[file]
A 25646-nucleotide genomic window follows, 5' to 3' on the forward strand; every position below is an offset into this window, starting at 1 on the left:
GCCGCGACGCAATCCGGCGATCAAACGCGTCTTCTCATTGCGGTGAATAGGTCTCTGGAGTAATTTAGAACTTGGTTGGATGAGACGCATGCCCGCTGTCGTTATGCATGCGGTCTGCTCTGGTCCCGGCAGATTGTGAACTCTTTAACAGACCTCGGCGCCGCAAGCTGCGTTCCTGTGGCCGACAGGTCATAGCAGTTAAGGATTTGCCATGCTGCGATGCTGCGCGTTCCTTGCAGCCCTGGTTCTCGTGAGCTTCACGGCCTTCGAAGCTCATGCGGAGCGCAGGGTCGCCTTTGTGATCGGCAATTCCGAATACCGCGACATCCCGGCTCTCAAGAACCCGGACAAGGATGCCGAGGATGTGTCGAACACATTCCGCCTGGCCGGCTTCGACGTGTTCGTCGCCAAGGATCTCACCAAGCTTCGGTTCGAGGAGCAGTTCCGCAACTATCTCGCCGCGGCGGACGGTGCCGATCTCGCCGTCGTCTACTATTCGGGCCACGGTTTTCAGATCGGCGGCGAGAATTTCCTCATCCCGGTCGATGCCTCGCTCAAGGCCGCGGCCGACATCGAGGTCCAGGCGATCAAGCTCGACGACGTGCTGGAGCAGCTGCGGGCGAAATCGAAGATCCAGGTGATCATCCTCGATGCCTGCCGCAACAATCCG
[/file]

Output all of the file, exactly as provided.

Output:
A 25646-nucleotide genomic window follows, 5' to 3' on the forward strand; every position below is an offset into this window, starting at 1 on the left:
GCCGCGACGCAATCCGGCGATCAAACGCGTCTTCTCATTGCGGTGAATAGGTCTCTGGAGTAATTTAGAACTTGGTTGGATGAGACGCATGCCCGCTGTCGTTATGCATGCGGTCTGCTCTGGTCCCGGCAGATTGTGAACTCTTTAACAGACCTCGGCGCCGCAAGCTGCGTTCCTGTGGCCGACAGGTCATAGCAGTTAAGGATTTGCCATGCTGCGATGCTGCGCGTTCCTTGCAGCCCTGGTTCTCGTGAGCTTCACGGCCTTCGAAGCTCATGCGGAGCGCAGGGTCGCCTTTGTGATCGGCAATTCCGAATACCGCGACATCCCGGCTCTCAAGAACCCGGACAAGGATGCCGAGGATGTGTCGAACACATTCCGCCTGGCCGGCTTCGACGTGTTCGTCGCCAAGGATCTCACCAAGCTTCGGTTCGAGGAGCAGTTCCGCAACTATCTCGCCGCGGCGGACGGTGCCGATCTCGCCGTCGTCTACTATTCGGGCCACGGTTTTCAGATCGGCGGCGAGAATTTCCTCATCCCGGTCGATGCCTCGCTCAAGGCCGCGGCCGACATCGAGGTCCAGGCGATCAAGCTCGACGACGTGCTGGAGCAGCTGCGGGCGAAATCGAAGATCCAGGTGATCATCCTCGATGCCTGCCGCAACAATCCG